• In 2009, an IMS Research report cites the worldwide digital signage market is at 3.94 B USD. In comparison, the worldwide mobile ad market almost doubles DOOH at 7.5 B USD. In N. America, it’s reported that 1,080,000 ads are played on over 200 DOOH networks throughout the year – while the mobile phone population has exploded to over 200 M in the U.S, 2 Billion worldwide. The Social network population of Facebook hits 500M – with over 200 M accessing from the mobile web. The arms race for Tablet computing begins. The new mantra for digital OOH changes from ‘content is king’ to ‘shape is king’.
  • It’s 2010, the year all hell breaks loose. Apple launches another game changing mobile device – the iPad. Google and Apple go head-to-head with competing mobile ad platforms. Screenvision is acquired by Shamrock Capital; Internet traffic stats show that Facebook may soon threaten Google for Internet supremacy; and people spend more time on the social network than on most brands’ corporate sites. Meanwhile, most DOOH networks continue experimenting with mobile, social media and location-based services – and almost totally ignore how people really use their mobile devices. Sadly, our industry also overlooks the fine details laid out by the leading digital analyst Mary Meeker report about how social media and mobile will dominate in the next five years.

“Those who don’t know history are destined to repeat it” – a decade has passed, the industry still struggles and has the smallest ad spend share of any other digital media.

Why? Because we refuse to change our ways! Rather: innovate – get something, anything – standardized, and fully integrate digital experiences. We are too busy patting ourselves on the back, coming up with a new vocabulary or we chant self-serving affirmations on why mobile isn’t going ‘ever’ to replace DOOH. All the while, we are missing out on what’s happening in the vast digital ecosystem around us.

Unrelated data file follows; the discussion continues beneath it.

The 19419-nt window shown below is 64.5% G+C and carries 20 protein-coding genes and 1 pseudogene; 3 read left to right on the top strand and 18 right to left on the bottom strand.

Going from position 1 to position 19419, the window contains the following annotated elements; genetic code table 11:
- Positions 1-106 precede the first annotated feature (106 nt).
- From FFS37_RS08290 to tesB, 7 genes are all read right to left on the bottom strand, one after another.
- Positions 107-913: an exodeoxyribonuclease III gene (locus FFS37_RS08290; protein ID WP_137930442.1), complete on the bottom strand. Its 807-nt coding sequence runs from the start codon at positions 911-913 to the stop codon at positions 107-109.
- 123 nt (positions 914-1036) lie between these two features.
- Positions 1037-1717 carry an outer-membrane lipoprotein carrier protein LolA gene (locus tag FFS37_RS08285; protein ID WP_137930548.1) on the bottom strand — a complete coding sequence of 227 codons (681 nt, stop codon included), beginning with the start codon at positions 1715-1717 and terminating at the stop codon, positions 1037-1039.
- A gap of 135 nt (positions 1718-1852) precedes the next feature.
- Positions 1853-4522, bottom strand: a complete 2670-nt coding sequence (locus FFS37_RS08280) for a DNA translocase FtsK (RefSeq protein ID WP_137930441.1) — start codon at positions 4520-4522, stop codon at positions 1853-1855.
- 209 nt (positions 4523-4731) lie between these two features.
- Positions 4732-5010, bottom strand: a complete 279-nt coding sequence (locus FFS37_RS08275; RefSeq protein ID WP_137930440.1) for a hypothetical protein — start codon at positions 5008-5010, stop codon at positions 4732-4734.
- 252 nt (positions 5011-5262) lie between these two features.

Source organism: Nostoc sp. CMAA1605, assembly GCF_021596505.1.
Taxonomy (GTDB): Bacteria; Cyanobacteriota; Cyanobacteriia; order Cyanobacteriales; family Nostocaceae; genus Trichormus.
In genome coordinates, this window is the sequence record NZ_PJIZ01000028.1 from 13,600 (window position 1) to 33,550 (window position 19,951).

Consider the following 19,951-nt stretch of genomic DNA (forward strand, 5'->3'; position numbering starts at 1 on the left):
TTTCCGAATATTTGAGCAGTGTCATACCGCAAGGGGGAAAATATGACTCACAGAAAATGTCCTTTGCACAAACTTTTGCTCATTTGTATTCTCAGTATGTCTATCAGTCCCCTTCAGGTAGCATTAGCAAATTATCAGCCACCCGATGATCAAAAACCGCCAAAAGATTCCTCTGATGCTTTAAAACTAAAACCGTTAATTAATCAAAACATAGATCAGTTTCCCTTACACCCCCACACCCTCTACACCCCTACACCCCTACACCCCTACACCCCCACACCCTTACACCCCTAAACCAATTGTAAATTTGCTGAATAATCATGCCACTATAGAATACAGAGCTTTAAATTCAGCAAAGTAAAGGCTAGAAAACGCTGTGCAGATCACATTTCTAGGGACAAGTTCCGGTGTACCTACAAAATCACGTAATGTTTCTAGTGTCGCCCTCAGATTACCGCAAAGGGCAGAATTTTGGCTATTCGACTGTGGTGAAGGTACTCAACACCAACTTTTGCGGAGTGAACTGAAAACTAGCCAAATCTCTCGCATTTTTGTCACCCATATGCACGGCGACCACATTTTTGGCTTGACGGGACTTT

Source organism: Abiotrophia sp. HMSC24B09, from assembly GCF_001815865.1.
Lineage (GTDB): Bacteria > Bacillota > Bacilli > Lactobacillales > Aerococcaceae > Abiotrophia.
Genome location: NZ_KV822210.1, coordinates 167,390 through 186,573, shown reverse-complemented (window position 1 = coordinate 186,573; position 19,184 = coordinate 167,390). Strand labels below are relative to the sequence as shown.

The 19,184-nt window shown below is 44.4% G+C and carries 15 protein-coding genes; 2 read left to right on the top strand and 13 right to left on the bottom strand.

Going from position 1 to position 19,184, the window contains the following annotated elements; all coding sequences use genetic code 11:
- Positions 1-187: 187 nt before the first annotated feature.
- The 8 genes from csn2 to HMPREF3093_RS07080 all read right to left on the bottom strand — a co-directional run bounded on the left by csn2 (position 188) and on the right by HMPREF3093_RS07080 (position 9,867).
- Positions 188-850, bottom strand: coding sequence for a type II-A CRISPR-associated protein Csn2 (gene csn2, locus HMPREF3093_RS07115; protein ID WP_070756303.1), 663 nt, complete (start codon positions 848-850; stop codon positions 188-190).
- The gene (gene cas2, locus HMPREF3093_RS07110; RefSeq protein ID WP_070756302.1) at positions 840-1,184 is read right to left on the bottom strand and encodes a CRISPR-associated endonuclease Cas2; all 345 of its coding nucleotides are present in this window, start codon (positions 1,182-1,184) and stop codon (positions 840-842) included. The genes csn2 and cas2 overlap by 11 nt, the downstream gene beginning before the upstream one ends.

We all but ignore the how the world’s digitally native population has learned to filter out things that don’t matter to them, how they crave simplicity in communication. Instead, we took the past 10 years and learned how to act like a spoiled child: self-centered and arrogant. We whine when things don’t go our way rather than figure out how to adapt to the changing landscape. Let’s face it, DOOH isn’t known for being an inclusive, collaborative community. We tend to work in a Silo. We treat mobile, social media and on-line engagement as the supporting ‘actors’ – while we try desperately to find ways to force place-based media screens into the ‘starring’ roles. (except for Times Square types of experiences).

Some 2011 New Year’s resolution suggestions from the DailyDOOH:

As an agency veteran, it is obvious to me that our industry has a lot to learn from the big media agencies. There’s good reason why the role of ‘integrated digital producer’ has been created by most forward-thinking agencies. Let’s stop talking and listen to the people that know about holistic communication strategies.

It’s time to stop thinking small as only ‘placed based’ media. Find ways to be part of the bigger universe rather than try to run our own tiny small solar system. Do this by supporting and creating unique experiences (not reformatted) for all digital device screens (tablets, mobile, online and digital OOH).

Digital signage solution providers need to open up and let go. You can’t beat Google’s and Apple’s ad networks. So why not become part of bigger the ecosystems and develop playback apps that will run on Chrome, Android or iOS, and allow for campaign management directly from these external platforms?

One Response to “Parallel Worlds: A Decade of Digital…”

  1. Steve Gurley Says:

    Amen brother! Speak on!